LCDXX

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WOW! That's one of the most beautiful Ts I've seen in a while - does this species retain a lot of that color as they age?

(queue another spec for my ever-growing list of Ts)

LCDXX
 

Martin H.

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Originally posted by Venom

Hmm, I could be wrong there. My book says they are on the femora of the pedipalps. I had thought they were on the chelicera. They way they urticate, it does look like they are using the pedipalps to scrape the hairs from the chelicera. Perhaps it is vice versa. Sorry if I was incorrect there!
from the above mentioned article:
"Summary: Theraphosid spiders of the Genus Ephebopus Simon possess a distinctive pad of hairs on the distal prolateral surface of the pedipalps down across the basal segments of the chelicerae. Scanning electron microscopy revealed that these hairs are similar in structure to the abdominal urticating hairs found on other New World theraphosids. Mice experimentally exposed..."

all the best,
Martin
 

quiroga

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i was planning to get a e cyanognathus. are these things aggresive?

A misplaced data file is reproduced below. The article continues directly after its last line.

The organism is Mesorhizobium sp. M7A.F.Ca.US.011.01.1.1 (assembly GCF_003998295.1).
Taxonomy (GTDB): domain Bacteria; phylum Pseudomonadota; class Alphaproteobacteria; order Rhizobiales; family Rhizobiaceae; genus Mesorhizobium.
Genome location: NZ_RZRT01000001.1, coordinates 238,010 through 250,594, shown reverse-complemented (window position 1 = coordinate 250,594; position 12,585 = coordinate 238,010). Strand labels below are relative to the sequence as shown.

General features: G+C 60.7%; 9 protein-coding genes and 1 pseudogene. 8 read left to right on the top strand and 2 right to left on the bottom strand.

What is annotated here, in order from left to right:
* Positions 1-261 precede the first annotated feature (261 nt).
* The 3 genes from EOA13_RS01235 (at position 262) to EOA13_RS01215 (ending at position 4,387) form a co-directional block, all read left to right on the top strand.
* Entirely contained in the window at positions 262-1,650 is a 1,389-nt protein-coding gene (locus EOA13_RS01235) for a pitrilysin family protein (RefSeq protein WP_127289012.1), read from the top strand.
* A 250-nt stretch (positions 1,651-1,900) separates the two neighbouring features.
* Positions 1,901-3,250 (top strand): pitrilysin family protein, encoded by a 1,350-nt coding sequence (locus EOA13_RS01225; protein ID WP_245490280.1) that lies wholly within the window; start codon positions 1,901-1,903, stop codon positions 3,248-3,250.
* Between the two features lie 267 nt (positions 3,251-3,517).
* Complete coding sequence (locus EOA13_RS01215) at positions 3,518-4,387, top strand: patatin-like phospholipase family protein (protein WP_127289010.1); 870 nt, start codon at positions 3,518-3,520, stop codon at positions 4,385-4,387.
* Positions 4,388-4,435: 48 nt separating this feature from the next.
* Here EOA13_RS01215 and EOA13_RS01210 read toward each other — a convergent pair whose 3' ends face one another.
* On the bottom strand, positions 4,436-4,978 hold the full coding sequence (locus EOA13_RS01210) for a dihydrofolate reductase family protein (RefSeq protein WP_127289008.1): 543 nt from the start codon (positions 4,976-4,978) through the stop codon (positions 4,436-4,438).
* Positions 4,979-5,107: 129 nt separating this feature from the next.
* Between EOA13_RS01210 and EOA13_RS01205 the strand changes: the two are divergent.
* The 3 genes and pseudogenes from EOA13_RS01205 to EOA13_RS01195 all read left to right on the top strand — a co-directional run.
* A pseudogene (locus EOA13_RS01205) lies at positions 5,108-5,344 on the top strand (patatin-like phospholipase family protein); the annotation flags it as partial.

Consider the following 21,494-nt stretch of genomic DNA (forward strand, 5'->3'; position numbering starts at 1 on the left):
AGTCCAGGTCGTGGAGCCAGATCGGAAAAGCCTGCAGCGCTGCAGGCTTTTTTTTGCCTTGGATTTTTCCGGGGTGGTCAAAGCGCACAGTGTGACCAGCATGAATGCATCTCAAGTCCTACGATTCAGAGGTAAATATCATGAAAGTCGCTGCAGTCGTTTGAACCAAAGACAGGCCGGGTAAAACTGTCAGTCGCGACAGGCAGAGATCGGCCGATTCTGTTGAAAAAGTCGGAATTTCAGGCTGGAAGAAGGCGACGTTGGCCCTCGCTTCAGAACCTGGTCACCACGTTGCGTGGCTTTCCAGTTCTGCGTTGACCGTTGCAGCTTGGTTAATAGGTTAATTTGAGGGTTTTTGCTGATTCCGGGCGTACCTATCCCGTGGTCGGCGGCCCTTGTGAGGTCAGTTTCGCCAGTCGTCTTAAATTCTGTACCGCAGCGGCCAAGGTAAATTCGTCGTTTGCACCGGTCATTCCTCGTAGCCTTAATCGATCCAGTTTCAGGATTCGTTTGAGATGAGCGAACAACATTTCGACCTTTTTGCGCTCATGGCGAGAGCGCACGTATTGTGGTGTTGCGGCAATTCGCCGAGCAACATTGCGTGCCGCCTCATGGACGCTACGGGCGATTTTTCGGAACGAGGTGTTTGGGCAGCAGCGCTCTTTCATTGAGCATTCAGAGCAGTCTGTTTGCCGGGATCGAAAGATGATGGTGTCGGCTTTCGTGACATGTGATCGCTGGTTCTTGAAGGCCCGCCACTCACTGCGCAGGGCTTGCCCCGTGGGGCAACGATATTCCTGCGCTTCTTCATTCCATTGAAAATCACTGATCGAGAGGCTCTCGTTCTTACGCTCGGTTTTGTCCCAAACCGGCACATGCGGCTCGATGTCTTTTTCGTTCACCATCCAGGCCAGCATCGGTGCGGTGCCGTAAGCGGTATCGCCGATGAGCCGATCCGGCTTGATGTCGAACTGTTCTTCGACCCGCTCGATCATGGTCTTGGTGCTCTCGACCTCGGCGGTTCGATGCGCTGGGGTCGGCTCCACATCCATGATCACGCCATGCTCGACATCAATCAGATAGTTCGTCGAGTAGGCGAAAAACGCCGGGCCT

Moltar

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'Grats. That's a 6 year old post you just resurrected.

Yes, E cyanognathus is fairly defensive. There are definitely snarkier T's out there but Ephebopus isn't very friendly. They can fling urticating hairs from the mouth of their burow with their pedipalps and they're pretty accurate with them. They'll also throw threat displays but i've never personally seen one try to bite. I suspect they would if you gave them enough reason to.

Also they're skittish and shy, comparable more or less to Haplopelma but maybe just a bit less aggro.
 

bamato

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Here is a picture of my female's "hello" if I ever see her.


Note the dripping venom.

They are a bit defensive. Definately one of my favorites though :) Well worth it!
 

Bird Man

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Feb 24, 2009
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Where are her pretty blue fangs bamato? I got one in about 2 weeks ago and here she is...

You can just see one fang here...



Now she'll show us both




But once she was all out in the public eye, It was impossiable to get her to show them baby blues...






I'm picking up 4 more of these babies this weekend. I can't wait.